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  A hidden carbon source: permafrost under the Arctic shelves


   School of Ocean and Earth Sciences

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  Dr S Rynders, Dr H Moreno, Dr Y Aksenov  No more applications being accepted  Competition Funded PhD Project (Students Worldwide)

About the Project

Project Overview

Underneath the shallow Arctic shelves relict subsea permafrost contains a large pool of carbon including methane. The project will investigate future subsea permafrost degradation, the associated methane release and other concurrent changes in the marine environment. 

Project Description

Methane is a potent greenhouse gas and there is evidence that it is being released from areas, e.g. Siberia, where submarine permafrost is melting due to ocean warming. Where and how much will submarine permafrost degrade by 2100? How much methane might be released? What would be the impact of both submarine permafrost degradation and the associated methane release on the marine environment? This project aims at providing answers to these questions. To do this, we will apply a modelling approach that combines the NEMO ocean model and a simplified representation of the dynamic processes governing submarine permafrost melting, associated gas released, and bathymetry changes. The first step would be to review existing data on submarine permafrost occurrence, generating a map that can be added into NEMO. The aim of this project is to have a model configuration with two-way interaction between the ocean and the sediment, to investigate permafrost degradation caused by downward heat or salt fluxes and how these degradation and associated changes affect the ocean. To accommodate the student’s interests, the project will allow flexibility to focus on either physical or biogeochemical impacts. A physical focus might be on the modelling of subsea pingos1 and their impact on bathymetry. A biogeochemical focus would be studying the effect of methane gas released from the degraded permafrost2 into the ocean and assessing spatial and temporal changes in ocean acidification. This application would improve the assessments of carbon budget in the Arctic, with potential for improved climate change predictions.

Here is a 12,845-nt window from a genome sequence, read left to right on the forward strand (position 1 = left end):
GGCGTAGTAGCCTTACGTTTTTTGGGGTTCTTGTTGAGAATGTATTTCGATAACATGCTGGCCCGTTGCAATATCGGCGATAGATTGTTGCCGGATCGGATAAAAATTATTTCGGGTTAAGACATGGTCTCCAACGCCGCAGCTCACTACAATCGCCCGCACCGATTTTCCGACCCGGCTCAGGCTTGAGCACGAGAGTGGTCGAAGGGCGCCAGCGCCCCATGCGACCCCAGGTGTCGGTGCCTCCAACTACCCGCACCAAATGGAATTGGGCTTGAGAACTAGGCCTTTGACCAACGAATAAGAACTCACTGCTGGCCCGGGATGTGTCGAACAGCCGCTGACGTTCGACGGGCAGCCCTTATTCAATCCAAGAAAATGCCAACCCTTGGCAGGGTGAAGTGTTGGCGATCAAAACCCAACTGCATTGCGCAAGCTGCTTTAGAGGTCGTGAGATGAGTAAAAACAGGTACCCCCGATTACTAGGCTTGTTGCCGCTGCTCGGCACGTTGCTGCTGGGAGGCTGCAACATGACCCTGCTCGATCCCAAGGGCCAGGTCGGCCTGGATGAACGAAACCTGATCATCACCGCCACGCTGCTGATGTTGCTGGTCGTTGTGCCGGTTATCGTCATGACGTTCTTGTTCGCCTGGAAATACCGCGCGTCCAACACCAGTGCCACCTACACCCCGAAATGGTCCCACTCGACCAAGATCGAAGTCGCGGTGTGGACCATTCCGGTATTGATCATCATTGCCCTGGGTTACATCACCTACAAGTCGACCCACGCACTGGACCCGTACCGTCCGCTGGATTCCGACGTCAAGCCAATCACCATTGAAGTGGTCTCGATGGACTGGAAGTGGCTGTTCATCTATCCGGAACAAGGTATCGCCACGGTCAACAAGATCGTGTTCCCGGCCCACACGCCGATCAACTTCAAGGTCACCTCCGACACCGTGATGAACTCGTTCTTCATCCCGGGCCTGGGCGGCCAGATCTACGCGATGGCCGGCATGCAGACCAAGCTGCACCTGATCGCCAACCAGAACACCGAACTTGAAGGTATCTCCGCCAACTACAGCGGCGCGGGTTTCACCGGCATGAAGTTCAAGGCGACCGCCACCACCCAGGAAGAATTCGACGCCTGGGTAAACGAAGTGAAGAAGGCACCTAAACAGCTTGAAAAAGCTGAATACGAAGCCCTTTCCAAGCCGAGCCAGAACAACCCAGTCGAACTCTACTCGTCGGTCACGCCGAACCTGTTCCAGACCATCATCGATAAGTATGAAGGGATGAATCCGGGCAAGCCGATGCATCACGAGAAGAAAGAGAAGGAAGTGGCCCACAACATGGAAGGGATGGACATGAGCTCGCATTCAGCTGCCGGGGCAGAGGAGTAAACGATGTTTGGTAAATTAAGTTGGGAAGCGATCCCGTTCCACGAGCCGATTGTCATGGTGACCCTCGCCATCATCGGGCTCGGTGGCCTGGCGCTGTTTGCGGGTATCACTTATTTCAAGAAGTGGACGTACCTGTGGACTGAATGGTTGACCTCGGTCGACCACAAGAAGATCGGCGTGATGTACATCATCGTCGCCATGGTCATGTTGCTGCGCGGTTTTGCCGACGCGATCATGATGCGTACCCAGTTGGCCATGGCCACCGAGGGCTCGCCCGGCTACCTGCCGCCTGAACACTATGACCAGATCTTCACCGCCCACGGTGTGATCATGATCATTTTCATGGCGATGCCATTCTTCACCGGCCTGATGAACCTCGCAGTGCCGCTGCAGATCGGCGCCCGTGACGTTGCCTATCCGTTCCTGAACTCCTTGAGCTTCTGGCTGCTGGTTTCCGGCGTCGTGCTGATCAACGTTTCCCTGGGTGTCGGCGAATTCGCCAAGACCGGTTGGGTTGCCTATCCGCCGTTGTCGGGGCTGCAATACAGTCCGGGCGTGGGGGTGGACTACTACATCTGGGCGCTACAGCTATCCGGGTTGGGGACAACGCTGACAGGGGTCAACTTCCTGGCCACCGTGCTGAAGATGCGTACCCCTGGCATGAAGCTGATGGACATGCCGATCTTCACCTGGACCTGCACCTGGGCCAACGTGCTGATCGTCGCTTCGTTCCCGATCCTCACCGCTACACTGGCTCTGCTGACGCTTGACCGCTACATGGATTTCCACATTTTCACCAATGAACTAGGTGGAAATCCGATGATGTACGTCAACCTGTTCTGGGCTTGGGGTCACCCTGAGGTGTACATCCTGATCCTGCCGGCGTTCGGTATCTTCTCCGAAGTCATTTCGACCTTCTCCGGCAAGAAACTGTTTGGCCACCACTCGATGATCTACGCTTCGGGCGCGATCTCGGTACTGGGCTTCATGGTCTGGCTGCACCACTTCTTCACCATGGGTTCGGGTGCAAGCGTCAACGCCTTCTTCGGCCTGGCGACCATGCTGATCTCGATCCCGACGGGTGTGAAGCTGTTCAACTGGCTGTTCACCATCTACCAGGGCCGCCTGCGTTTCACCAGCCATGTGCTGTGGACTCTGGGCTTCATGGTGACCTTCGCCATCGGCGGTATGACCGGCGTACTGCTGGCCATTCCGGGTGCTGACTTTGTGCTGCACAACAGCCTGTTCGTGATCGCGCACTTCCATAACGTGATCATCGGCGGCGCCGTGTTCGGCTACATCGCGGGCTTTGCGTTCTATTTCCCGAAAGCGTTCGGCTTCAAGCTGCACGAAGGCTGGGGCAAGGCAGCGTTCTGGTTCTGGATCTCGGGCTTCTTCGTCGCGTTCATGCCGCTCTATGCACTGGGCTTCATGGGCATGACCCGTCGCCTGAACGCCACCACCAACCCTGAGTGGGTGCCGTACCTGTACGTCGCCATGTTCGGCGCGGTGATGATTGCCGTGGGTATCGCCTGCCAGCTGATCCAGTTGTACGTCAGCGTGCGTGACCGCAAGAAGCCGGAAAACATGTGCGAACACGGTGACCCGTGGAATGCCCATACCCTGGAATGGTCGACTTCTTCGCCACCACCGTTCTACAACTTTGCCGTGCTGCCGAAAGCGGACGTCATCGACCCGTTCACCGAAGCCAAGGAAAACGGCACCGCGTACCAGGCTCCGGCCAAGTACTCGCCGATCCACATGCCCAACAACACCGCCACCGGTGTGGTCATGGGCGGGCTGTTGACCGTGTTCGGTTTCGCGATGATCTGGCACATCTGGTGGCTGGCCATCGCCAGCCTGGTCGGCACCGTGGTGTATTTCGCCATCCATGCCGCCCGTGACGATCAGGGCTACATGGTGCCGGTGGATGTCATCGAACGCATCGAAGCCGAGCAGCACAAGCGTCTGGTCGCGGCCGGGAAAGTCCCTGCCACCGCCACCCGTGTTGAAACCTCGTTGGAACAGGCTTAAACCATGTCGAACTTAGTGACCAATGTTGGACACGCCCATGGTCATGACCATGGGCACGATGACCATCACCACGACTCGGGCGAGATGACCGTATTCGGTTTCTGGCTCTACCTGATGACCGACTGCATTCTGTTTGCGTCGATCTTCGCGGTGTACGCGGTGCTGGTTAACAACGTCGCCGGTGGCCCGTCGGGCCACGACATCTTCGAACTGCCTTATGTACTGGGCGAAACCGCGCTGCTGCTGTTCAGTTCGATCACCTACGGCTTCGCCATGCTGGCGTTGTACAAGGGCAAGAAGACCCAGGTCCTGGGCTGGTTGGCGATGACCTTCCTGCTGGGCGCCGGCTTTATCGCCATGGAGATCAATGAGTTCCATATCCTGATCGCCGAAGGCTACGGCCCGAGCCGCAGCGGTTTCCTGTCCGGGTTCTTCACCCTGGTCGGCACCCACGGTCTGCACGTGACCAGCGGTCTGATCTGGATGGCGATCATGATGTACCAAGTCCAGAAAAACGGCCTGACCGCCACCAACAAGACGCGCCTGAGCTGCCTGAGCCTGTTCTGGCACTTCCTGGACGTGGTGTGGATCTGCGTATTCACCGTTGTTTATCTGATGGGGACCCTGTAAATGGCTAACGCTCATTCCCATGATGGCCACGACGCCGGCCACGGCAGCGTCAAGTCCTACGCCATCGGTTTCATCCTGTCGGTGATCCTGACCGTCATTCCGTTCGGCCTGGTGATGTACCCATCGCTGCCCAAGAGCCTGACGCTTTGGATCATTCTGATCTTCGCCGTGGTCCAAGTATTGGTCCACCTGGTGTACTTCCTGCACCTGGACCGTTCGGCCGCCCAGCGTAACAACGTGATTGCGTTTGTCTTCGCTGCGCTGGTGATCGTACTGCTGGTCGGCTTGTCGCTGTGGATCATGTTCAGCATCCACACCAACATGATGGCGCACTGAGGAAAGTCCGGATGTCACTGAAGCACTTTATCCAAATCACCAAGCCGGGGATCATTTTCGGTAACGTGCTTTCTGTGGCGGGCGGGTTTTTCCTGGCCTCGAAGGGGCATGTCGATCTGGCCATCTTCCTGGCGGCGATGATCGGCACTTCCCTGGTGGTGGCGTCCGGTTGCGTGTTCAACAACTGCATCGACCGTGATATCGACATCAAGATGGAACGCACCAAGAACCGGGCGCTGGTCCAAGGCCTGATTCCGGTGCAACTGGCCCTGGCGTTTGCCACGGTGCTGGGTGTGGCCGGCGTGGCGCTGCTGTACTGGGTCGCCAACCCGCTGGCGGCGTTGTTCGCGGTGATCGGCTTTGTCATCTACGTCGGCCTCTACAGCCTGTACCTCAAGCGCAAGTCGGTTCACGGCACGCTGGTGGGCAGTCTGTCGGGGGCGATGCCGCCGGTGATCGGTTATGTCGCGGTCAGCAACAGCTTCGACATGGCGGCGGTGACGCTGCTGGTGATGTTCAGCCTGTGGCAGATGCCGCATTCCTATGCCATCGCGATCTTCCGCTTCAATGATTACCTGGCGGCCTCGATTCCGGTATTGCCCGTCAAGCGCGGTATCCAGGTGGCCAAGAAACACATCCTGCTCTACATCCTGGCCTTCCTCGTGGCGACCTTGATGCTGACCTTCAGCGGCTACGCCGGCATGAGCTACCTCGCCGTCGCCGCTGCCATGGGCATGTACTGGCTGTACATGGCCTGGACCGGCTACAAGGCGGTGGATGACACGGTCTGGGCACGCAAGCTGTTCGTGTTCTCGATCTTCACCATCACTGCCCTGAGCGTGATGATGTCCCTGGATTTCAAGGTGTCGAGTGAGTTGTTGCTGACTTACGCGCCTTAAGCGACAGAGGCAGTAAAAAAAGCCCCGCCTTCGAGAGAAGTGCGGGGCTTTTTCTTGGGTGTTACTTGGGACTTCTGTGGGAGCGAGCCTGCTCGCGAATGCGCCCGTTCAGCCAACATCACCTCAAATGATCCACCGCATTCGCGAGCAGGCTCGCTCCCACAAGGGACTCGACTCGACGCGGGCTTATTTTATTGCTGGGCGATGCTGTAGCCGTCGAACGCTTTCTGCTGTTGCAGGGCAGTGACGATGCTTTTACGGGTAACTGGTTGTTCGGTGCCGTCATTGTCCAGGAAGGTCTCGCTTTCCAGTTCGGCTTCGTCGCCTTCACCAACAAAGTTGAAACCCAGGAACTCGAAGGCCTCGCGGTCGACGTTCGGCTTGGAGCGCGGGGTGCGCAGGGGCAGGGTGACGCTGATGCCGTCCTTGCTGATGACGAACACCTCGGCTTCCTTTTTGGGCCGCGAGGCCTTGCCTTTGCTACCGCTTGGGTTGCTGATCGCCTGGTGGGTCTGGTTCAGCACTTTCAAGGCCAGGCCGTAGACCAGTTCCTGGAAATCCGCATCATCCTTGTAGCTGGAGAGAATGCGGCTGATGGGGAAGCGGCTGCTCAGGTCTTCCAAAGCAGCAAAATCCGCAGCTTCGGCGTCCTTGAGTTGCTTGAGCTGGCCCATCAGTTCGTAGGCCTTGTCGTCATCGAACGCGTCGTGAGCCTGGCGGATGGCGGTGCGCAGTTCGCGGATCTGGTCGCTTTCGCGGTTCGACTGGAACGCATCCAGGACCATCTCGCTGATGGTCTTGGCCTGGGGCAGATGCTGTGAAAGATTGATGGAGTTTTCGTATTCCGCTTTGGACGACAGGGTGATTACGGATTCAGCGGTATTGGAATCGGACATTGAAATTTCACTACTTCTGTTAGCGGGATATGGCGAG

Training:

The INSPIRE DTP programme provides comprehensive personal and professional development training alongside extensive opportunities for students to expand their multi-disciplinary outlook through interactions with a wide network of academic, research and industrial/policy partners. The student will be registered at the University of Southampton and hosted at the National Oceanography Centre, Southampton. Specific training will  

include: using a high-performance computer system; programing using fortran and matlab; running and developing an ocean model and shallow subsea processes model. The student will join one of the UK’s most active group in ocean modelling. 

 A suitable first degree would be in Geophysics, Mathematics, Oceanography or Marine Science , Physics  


Environmental Sciences (13) Geology (18)

Funding Notes

https://inspire-dtp.ac.uk/how-apply

References

1. Paull C. K. et al. 2022. “Rapid Seafloor Changes Associated with the Degradation of Arctic Submarine Permafrost. ”Proceedings of the National Academy of
Sciences119 (12): e2119105119. doi:10.1073/pnas.2119105119.
2. Shakhova N et al. 2015 The East Siberian Arctic Shelf: towards further assessment of permafrost-related methane fluxes and role of sea ice. Phil. Trans. R. Soc. A
373: 20140451. http://dx.doi.org/10.1098/rsta.2014.0451

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